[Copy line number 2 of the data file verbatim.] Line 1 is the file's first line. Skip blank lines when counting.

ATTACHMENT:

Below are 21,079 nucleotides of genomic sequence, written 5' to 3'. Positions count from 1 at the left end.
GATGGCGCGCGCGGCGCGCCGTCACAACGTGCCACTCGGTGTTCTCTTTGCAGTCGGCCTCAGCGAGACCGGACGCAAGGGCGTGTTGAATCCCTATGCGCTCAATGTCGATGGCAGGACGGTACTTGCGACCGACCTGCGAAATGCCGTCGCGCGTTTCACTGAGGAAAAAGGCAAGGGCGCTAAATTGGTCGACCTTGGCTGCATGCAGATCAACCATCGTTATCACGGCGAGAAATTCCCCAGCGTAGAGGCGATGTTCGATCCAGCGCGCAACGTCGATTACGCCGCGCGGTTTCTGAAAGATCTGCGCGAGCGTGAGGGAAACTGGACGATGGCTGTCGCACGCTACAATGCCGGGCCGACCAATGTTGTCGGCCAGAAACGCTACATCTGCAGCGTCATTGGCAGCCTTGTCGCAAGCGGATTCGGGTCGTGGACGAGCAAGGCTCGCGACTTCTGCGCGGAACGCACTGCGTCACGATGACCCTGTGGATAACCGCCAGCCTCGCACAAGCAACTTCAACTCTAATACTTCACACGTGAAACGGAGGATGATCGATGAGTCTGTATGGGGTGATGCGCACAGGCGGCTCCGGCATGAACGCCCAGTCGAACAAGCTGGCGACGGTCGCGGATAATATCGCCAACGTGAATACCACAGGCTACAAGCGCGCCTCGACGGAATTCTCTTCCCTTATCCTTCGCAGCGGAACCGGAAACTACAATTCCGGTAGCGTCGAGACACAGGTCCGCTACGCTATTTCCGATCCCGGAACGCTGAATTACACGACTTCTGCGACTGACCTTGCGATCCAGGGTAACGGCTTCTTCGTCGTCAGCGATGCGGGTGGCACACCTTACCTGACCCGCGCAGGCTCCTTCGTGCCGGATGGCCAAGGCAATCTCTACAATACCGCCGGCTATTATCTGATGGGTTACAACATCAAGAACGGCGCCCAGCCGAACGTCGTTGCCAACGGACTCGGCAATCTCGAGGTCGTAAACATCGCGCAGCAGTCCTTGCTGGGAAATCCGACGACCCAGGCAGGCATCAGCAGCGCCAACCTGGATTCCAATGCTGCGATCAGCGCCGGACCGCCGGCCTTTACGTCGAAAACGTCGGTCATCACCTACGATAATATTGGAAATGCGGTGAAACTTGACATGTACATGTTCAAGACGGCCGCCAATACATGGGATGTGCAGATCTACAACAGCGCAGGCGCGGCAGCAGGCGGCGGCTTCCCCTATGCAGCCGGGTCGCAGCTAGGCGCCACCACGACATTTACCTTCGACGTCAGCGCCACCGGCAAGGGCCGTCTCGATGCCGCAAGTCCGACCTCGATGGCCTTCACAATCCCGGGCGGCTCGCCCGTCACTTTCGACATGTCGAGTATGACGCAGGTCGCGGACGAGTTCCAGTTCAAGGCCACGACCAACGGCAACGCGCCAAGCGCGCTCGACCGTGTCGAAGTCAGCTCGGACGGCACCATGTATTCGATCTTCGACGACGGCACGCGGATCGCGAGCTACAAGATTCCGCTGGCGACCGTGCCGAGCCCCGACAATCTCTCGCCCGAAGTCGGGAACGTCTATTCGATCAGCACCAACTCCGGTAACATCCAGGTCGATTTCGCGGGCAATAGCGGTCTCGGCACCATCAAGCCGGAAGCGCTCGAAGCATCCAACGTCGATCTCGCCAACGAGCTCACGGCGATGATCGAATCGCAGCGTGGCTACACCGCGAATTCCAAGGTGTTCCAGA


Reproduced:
GATGGCGCGCGCGGCGCGCCGTCACAACGTGCCACTCGGTGTTCTCTTTGCAGTCGGCCTCAGCGAGACCGGACGCAAGGGCGTGTTGAATCCCTATGCGCTCAATGTCGATGGCAGGACGGTACTTGCGACCGACCTGCGAAATGCCGTCGCGCGTTTCACTGAGGAAAAAGGCAAGGGCGCTAAATTGGTCGACCTTGGCTGCATGCAGATCAACCATCGTTATCACGGCGAGAAATTCCCCAGCGTAGAGGCGATGTTCGATCCAGCGCGCAACGTCGATTACGCCGCGCGGTTTCTGAAAGATCTGCGCGAGCGTGAGGGAAACTGGACGATGGCTGTCGCACGCTACAATGCCGGGCCGACCAATGTTGTCGGCCAGAAACGCTACATCTGCAGCGTCATTGGCAGCCTTGTCGCAAGCGGATTCGGGTCGTGGACGAGCAAGGCTCGCGACTTCTGCGCGGAACGCACTGCGTCACGATGACCCTGTGGATAACCGCCAGCCTCGCACAAGCAACTTCAACTCTAATACTTCACACGTGAAACGGAGGATGATCGATGAGTCTGTATGGGGTGATGCGCACAGGCGGCTCCGGCATGAACGCCCAGTCGAACAAGCTGGCGACGGTCGCGGATAATATCGCCAACGTGAATACCACAGGCTACAAGCGCGCCTCGACGGAATTCTCTTCCCTTATCCTTCGCAGCGGAACCGGAAACTACAATTCCGGTAGCGTCGAGACACAGGTCCGCTACGCTATTTCCGATCCCGGAACGCTGAATTACACGACTTCTGCGACTGACCTTGCGATCCAGGGTAACGGCTTCTTCGTCGTCAGCGATGCGGGTGGCACACCTTACCTGACCCGCGCAGGCTCCTTCGTGCCGGATGGCCAAGGCAATCTCTACAATACCGCCGGCTATTATCTGATGGGTTACAACATCAAGAACGGCGCCCAGCCGAACGTCGTTGCCAACGGACTCGGCAATCTCGAGGTCGTAAACATCGCGCAGCAGTCCTTGCTGGGAAATCCGACGACCCAGGCAGGCATCAGCAGCGCCAACCTGGATTCCAATGCTGCGATCAGCGCCGGACCGCCGGCCTTTACGTCGAAAACGTCGGTCATCACCTACGATAATATTGGAAATGCGGTGAAACTTGACATGTACATGTTCAAGACGGCCGCCAATACATGGGATGTGCAGATCTACAACAGCGCAGGCGCGGCAGCAGGCGGCGGCTTCCCCTATGCAGCCGGGTCGCAGCTAGGCGCCACCACGACATTTACCTTCGACGTCAGCGCCACCGGCAAGGGCCGTCTCGATGCCGCAAGTCCGACCTCGATGGCCTTCACAATCCCGGGCGGCTCGCCCGTCACTTTCGACATGTCGAGTATGACGCAGGTCGCGGACGAGTTCCAGTTCAAGGCCACGACCAACGGCAACGCGCCAAGCGCGCTCGACCGTGTCGAAGTCAGCTCGGACGGCACCATGTATTCGATCTTCGACGACGGCACGCGGATCGCGAGCTACAAGATTCCGCTGGCGACCGTGCCGAGCCCCGACAATCTCTCGCCCGAAGTCGGGAACGTCTATTCGATCAGCACCAACTCCGGTAACATCCAGGTCGATTTCGCGGGCAATAGCGGTCTCGGCACCATCAAGCCGGAAGCGCTCGAAGCATCCAACGTCGATCTCGCCAACGAGCTCACGGCGATGATCGAATCGCAGCGTGGCTACACCGCGAATTCCAAGGTGTTCCAGA